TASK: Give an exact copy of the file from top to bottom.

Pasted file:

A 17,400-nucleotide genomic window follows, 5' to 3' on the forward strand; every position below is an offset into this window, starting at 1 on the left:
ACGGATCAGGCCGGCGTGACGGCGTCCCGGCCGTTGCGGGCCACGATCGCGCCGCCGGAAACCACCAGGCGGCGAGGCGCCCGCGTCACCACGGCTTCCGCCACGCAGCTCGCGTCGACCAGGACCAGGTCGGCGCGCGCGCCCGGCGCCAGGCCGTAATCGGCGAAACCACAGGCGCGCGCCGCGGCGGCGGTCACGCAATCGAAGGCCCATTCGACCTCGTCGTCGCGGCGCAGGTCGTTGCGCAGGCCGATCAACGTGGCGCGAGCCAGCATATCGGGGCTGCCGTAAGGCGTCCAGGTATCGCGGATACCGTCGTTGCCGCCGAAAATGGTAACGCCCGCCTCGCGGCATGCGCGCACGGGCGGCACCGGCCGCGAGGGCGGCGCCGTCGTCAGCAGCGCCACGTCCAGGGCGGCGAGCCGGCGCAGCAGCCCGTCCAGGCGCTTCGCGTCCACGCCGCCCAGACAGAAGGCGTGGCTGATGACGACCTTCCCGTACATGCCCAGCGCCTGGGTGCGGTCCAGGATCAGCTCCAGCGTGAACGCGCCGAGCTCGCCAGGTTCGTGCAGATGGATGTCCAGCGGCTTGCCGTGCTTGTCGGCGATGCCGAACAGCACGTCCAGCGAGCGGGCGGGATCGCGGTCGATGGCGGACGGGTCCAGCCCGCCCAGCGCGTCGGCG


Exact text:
A 17,400-nucleotide genomic window follows, 5' to 3' on the forward strand; every position below is an offset into this window, starting at 1 on the left:
ACGGATCAGGCCGGCGTGACGGCGTCCCGGCCGTTGCGGGCCACGATCGCGCCGCCGGAAACCACCAGGCGGCGAGGCGCCCGCGTCACCACGGCTTCCGCCACGCAGCTCGCGTCGACCAGGACCAGGTCGGCGCGCGCGCCCGGCGCCAGGCCGTAATCGGCGAAACCACAGGCGCGCGCCGCGGCGGCGGTCACGCAATCGAAGGCCCATTCGACCTCGTCGTCGCGGCGCAGGTCGTTGCGCAGGCCGATCAACGTGGCGCGAGCCAGCATATCGGGGCTGCCGTAAGGCGTCCAGGTATCGCGGATACCGTCGTTGCCGCCGAAAATGGTAACGCCCGCCTCGCGGCATGCGCGCACGGGCGGCACCGGCCGCGAGGGCGGCGCCGTCGTCAGCAGCGCCACGTCCAGGGCGGCGAGCCGGCGCAGCAGCCCGTCCAGGCGCTTCGCGTCCACGCCGCCCAGACAGAAGGCGTGGCTGATGACGACCTTCCCGTACATGCCCAGCGCCTGGGTGCGGTCCAGGATCAGCTCCAGCGTGAACGCGCCGAGCTCGCCAGGTTCGTGCAGATGGATGTCCAGCGGCTTGCCGTGCTTGTCGGCGATGCCGAACAGCACGTCCAGCGAGCGGGCGGGATCGCGGTCGATGGCGGACGGGTCCAGCCCGCCCAGCGCGTCGGCG